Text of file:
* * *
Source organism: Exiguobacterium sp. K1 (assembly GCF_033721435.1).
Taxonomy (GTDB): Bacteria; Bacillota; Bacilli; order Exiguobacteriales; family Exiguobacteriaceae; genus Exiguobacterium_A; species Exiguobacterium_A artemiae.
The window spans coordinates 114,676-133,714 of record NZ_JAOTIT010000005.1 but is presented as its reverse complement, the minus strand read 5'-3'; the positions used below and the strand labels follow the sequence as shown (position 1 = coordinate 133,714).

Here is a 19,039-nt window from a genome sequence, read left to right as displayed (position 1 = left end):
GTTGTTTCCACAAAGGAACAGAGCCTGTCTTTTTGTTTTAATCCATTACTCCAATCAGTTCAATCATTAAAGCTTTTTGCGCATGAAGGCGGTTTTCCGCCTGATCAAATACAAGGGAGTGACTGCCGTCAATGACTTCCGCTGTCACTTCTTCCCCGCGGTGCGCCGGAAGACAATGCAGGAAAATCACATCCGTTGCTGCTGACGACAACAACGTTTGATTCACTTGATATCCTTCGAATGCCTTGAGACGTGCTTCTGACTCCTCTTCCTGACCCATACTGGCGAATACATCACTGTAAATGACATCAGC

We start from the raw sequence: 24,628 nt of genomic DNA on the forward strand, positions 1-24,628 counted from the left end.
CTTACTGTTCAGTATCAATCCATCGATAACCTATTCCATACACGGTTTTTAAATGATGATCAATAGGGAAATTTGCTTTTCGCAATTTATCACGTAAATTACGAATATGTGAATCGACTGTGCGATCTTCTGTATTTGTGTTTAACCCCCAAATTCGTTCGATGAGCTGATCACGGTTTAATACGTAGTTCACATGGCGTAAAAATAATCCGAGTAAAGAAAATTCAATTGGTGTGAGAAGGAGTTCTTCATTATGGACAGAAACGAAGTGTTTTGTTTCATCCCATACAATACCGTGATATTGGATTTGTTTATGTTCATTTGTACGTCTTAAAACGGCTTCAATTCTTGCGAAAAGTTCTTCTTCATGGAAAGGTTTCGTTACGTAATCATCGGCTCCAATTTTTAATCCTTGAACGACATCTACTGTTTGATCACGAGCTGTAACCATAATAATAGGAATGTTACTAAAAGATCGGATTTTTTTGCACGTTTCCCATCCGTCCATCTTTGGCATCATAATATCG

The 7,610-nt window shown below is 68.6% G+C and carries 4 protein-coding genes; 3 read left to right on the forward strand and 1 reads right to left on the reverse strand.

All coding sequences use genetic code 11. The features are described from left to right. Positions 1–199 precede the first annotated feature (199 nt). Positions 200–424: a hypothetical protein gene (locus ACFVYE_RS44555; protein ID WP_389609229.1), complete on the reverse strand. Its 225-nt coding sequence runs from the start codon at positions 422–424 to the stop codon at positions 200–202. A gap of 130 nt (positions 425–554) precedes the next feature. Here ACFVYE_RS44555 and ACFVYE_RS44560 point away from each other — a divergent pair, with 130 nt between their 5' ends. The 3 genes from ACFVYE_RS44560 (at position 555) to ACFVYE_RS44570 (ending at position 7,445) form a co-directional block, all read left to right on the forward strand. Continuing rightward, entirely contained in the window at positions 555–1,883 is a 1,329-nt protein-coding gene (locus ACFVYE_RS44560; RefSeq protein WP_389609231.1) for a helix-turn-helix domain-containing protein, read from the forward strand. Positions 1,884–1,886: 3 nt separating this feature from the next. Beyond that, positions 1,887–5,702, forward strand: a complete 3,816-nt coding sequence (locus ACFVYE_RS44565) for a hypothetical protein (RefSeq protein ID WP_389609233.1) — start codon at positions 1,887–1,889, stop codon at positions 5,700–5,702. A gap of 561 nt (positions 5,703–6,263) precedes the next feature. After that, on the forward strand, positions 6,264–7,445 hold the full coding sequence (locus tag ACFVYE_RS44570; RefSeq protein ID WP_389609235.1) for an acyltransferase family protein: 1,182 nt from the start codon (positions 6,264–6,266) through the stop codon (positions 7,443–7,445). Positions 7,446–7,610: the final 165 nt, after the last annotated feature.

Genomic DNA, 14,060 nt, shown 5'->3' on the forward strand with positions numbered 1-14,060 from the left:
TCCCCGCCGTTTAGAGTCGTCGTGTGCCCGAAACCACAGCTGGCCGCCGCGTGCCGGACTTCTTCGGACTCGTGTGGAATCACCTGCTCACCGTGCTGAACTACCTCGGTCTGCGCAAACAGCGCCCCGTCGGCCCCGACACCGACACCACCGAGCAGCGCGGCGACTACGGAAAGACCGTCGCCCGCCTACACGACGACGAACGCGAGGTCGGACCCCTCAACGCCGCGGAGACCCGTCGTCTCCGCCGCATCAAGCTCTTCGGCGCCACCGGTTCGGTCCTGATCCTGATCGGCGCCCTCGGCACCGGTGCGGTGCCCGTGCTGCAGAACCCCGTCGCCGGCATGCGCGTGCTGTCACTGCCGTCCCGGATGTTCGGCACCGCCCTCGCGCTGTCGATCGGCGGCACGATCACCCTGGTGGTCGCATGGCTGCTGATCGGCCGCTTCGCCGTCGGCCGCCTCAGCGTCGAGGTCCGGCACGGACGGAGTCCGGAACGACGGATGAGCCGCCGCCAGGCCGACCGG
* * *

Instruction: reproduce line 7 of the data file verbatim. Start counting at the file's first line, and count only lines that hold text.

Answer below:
CTTACTGTTCAGTATCAATCCATCGATAACCTATTCCATACACGGTTTTTAAATGATGATCAATAGGGAAATTTGCTTTTCGCAATTTATCACGTAAATTACGAATATGTGAATCGACTGTGCGATCTTCTGTATTTGTGTTTAACCCCCAAATTCGTTCGATGAGCTGATCACGGTTTAATACGTAGTTCACATGGCGTAAAAATAATCCGAGTAAAGAAAATTCAATTGGTGTGAGAAGGAGTTCTTCATTATGGACAGAAACGAAGTGTTTTGTTTCATCCCATACAATACCGTGATATTGGATTTGTTTATGTTCATTTGTACGTCTTAAAACGGCTTCAATTCTTGCGAAAAGTTCTTCTTCATGGAAAGGTTTCGTTACGTAATCATCGGCTCCAATTTTTAATCCTTGAACGACATCTACTGTTTGATCACGAGCTGTAACCATAATAATAGGAATGTTACTAAAAGATCGGATTTTTTTGCACGTTTCCCATCCGTCCATCTTTGGCATCATAATATCG